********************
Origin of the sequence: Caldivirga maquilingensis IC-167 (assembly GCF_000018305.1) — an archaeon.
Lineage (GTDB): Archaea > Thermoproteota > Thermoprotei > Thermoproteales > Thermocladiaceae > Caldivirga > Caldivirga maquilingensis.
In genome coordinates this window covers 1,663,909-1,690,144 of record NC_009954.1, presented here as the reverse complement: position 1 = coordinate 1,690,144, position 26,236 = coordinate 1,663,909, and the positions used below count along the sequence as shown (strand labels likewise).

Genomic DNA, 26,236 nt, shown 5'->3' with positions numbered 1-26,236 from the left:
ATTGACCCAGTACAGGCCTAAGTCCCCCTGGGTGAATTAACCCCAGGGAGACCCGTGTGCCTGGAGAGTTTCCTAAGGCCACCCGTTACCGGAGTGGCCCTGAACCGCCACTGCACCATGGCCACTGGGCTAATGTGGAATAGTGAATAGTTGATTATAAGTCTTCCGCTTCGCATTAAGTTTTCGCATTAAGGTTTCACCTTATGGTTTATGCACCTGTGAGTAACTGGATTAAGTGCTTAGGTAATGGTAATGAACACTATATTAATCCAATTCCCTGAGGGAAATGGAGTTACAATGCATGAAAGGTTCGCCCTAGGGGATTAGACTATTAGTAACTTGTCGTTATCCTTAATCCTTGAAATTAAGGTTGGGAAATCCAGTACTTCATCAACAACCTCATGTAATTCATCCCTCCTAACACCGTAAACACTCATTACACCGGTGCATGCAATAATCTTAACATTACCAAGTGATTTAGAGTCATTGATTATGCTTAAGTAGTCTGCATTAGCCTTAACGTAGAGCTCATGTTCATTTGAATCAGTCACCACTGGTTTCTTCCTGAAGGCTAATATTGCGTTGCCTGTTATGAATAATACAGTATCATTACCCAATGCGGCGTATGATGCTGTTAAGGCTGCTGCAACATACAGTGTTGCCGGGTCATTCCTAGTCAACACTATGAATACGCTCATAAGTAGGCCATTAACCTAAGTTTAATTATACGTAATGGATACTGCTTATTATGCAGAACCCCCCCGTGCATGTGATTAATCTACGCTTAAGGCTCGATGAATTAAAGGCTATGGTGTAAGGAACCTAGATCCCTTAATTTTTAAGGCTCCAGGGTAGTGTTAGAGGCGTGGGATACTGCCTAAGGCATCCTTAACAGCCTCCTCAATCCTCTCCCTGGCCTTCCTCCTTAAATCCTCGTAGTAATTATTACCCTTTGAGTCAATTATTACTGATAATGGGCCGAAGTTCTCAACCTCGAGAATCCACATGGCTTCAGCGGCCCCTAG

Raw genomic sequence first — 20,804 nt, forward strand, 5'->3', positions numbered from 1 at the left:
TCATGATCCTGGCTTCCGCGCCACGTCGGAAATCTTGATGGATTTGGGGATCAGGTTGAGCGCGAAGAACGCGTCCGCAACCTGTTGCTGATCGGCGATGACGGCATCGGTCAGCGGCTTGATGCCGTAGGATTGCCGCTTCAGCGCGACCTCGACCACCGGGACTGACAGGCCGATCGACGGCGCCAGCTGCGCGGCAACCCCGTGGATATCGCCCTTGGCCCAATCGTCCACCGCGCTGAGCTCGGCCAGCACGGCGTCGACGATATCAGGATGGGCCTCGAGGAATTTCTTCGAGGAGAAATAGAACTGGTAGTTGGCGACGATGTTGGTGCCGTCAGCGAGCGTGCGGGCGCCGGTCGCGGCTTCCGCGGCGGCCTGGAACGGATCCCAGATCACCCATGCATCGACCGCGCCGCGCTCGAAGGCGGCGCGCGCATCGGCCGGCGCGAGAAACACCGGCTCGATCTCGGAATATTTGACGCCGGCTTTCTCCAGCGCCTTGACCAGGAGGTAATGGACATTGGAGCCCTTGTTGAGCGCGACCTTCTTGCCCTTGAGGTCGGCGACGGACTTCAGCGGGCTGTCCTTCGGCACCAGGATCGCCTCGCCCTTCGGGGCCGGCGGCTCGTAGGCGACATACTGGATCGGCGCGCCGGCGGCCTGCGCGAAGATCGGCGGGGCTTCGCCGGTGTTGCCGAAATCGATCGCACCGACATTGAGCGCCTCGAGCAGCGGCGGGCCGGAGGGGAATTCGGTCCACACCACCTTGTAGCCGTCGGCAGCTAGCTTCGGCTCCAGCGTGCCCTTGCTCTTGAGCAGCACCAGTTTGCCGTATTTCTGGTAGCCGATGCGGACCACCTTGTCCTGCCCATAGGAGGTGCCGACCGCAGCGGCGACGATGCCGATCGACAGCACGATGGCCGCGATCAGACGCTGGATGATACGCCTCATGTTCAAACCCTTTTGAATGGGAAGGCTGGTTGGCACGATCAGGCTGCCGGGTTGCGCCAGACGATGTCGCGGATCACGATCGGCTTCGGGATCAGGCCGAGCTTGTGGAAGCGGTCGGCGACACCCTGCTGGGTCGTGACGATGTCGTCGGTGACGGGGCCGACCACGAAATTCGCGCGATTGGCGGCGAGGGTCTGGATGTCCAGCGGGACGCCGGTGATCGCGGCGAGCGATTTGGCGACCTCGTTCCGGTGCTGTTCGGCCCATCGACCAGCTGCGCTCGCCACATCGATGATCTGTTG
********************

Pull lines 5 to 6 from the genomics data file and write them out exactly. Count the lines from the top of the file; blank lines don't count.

ATTGACCCAGTACAGGCCTAAGTCCCCCTGGGTGAATTAACCCCAGGGAGACCCGTGTGCCTGGAGAGTTTCCTAAGGCCACCCGTTACCGGAGTGGCCCTGAACCGCCACTGCACCATGGCCACTGGGCTAATGTGGAATAGTGAATAGTTGATTATAAGTCTTCCGCTTCGCATTAAGTTTTCGCATTAAGGTTTCACCTTATGGTTTATGCACCTGTGAGTAACTGGATTAAGTGCTTAGGTAATGGTAATGAACACTATATTAATCCAATTCCCTGAGGGAAATGGAGTTACAATGCATGAAAGGTTCGCCCTAGGGGATTAGACTATTAGTAACTTGTCGTTATCCTTAATCCTTGAAATTAAGGTTGGGAAATCCAGTACTTCATCAACAACCTCATGTAATTCATCCCTCCTAACACCGTAAACACTCATTACACCGGTGCATGCAATAATCTTAACATTACCAAGTGATTTAGAGTCATTGATTATGCTTAAGTAGTCTGCATTAGCCTTAACGTAGAGCTCATGTTCATTTGAATCAGTCACCACTGGTTTCTTCCTGAAGGCTAATATTGCGTTGCCTGTTATGAATAATACAGTATCATTACCCAATGCGGCGTATGATGCTGTTAAGGCTGCTGCAACATACAGTGTTGCCGGGTCATTCCTAGTCAACACTATGAATACGCTCATAAGTAGGCCATTAACCTAAGTTTAATTATACGTAATGGATACTGCTTATTATGCAGAACCCCCCCGTGCATGTGATTAATCTACGCTTAAGGCTCGATGAATTAAAGGCTATGGTGTAAGGAACCTAGATCCCTTAATTTTTAAGGCTCCAGGGTAGTGTTAGAGGCGTGGGATACTGCCTAAGGCATCCTTAACAGCCTCCTCAATCCTCTCCCTGGCCTTCCTCCTTAAATCCTCGTAGTAATTATTACCCTTTGAGTCAATTATTACTGATAATGGGCCGAAGTTCTCAACCTCGAGAATCCACATGGCTTCAGCGGCCCCTAG

Raw genomic sequence first — 20,804 nt, forward strand, 5'->3', positions numbered from 1 at the left: